Rachel Gordon, a spokeswoman for the San Francisco Public Works Department, said there’s a host of reasons for why one neighborhood will get littered and another stays clean. “Sometimes it’s just the wind, but other times it’s how much traffic the area gets.” Drivers, she says, tend to throw things out windows. But pedestrian traffic can result in more litter too, especially in areas with a large number of Single Room Occupancy dwellings (SROs). She identified the Tenderloin as an area they have to clean up frequently. The department has about 80 people from the Department of Human Services that they send out with “sweep up crews” to collect litter.
That said, it’s legally the responsibility of business owners and residents. “You have a responsibility to keep your property and sidewalk free of litter and bird droppings, dog poop, everything–it’s your responsibility to clean,” Gordon said. She also said there’s a contagion effect: if residents and business owners clean up, visitors are less likely to litter. But if people in an area say, “That’s not my garbage, I’m not picking it up,” then they invite more littering. “You want to take pride in your neighborhood; if the street is clean and you keep things maintained then people are more likely to take care,” said Gordon.
That’s why the department hopes more people will join its “Community Clean Up Teams,” and spend a Saturday or two picking up trash. The next group of volunteers is going out on Saturday, June 18. And there’s the “Adopt a Street” program. From the DPW website:
The Adopt-A-Street Program is a partnership between the City and its merchants and residents. Groups or individuals agree to adopt an area and take responsibility for keeping the street, sidewalk, and storm drain clean. In return, we provide free street cleaning supplies, and litter and compostable leaf bag pickup.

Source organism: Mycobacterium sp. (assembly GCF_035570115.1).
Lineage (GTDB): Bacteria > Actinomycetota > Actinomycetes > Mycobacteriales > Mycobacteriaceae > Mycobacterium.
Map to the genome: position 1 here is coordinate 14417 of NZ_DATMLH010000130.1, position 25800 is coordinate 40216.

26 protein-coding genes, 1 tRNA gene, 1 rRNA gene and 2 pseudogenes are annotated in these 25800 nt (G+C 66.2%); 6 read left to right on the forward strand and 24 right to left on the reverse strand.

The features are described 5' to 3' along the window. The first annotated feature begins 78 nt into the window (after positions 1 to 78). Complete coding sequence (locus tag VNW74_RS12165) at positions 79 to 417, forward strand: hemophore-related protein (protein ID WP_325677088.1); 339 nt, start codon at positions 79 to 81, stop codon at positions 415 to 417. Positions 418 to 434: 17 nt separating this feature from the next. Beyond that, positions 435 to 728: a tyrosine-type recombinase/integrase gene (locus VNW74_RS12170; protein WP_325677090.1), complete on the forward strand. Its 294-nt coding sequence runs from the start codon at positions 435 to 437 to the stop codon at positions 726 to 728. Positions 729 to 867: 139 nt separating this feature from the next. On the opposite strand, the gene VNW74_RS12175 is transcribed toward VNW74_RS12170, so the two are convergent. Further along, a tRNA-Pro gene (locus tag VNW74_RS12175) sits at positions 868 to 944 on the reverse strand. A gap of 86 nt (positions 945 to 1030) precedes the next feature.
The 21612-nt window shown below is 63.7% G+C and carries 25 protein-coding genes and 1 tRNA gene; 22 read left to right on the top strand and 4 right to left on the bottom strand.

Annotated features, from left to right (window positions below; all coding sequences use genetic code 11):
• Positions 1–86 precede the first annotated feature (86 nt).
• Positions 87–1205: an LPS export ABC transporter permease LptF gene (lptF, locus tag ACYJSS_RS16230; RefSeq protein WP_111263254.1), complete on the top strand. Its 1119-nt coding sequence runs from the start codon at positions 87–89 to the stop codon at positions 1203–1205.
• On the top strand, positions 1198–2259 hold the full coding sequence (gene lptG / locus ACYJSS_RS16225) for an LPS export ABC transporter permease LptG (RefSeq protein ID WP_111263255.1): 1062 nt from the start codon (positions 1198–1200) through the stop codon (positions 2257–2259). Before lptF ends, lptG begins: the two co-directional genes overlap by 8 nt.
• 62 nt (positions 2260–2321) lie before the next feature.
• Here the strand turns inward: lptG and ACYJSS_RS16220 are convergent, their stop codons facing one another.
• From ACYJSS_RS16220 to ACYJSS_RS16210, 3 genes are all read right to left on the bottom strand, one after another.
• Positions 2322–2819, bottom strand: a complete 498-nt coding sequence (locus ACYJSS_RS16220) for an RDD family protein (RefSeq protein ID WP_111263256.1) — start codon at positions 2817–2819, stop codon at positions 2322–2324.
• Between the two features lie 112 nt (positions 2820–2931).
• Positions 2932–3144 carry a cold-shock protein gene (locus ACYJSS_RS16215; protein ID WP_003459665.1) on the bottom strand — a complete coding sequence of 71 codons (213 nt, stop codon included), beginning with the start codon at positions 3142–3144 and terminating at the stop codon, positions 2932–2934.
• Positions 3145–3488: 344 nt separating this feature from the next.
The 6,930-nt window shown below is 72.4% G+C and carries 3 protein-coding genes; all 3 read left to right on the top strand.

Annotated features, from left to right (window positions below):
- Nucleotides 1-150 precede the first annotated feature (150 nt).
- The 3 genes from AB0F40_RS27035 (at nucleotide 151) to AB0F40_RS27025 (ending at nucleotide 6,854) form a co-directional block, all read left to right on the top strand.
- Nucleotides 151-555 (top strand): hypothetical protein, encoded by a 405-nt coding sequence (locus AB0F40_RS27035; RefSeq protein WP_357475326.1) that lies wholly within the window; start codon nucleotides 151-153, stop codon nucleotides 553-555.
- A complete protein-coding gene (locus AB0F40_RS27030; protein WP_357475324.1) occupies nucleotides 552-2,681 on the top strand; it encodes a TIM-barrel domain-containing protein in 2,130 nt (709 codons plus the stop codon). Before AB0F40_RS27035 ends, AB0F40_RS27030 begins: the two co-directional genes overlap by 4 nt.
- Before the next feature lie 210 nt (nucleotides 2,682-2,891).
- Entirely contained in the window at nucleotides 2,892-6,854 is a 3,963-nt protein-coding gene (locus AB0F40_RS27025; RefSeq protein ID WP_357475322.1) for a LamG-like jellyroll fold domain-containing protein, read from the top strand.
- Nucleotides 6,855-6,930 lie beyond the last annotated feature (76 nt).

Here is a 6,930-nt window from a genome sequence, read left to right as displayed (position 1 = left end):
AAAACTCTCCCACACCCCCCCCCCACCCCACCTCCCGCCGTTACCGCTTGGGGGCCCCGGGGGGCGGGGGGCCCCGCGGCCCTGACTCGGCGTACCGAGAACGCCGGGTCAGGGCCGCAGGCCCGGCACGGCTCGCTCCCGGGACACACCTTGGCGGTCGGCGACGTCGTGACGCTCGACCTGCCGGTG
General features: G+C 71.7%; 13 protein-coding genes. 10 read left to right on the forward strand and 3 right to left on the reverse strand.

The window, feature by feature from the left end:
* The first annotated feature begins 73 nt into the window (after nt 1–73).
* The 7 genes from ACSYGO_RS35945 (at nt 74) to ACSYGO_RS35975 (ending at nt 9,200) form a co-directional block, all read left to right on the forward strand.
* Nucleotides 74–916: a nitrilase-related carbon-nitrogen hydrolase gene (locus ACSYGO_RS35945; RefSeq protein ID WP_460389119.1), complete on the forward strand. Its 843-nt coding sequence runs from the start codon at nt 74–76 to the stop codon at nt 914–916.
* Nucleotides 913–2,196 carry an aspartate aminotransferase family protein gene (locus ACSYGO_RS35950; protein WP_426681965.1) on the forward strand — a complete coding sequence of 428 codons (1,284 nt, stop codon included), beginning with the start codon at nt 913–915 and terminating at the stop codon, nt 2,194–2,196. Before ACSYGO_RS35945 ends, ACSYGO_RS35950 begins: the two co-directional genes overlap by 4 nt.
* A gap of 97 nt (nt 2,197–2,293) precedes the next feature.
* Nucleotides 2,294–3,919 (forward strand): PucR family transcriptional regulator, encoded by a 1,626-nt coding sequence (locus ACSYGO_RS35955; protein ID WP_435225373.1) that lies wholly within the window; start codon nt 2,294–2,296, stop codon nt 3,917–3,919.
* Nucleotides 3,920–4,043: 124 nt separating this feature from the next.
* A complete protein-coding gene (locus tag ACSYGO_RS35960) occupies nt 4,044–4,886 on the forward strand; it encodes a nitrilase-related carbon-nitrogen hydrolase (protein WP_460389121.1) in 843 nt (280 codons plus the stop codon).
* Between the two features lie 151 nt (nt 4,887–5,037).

The Public Works website, meanwhile, explains how to complain, because 311 complaints do help get trouble spots cleaned up:
- illegal dumping
- improperly disposed of needles and medical waste
- human waste in the public right of way
you can visit 311 online, use the mobile SF311 app or call 311. Our goal is to remove waste that is our responsibility within 48 hours during week days. An action plan will be developed for projects that require more than 48 hours to address. Before you call, please determine the street address and the nearest cross-street where the waste is located.
Meanwhile, it was a tough decision about the apartment. I thought about taking it and trying to organize one of the city’s clean-up teams. But the owner was honest and said litter’s been an ongoing problem. As he said, “If you’re a guy who likes to walk and ride a bike, maybe this area is not so good for you.” Gordon, meanwhile, said she is going to try and get some clean up crews out to the block.
Do you live or work in an area that’s heavily littered? What do you think is the root cause? How does it relate to livable streets? And what have you done, if anything, to try and fix the problem?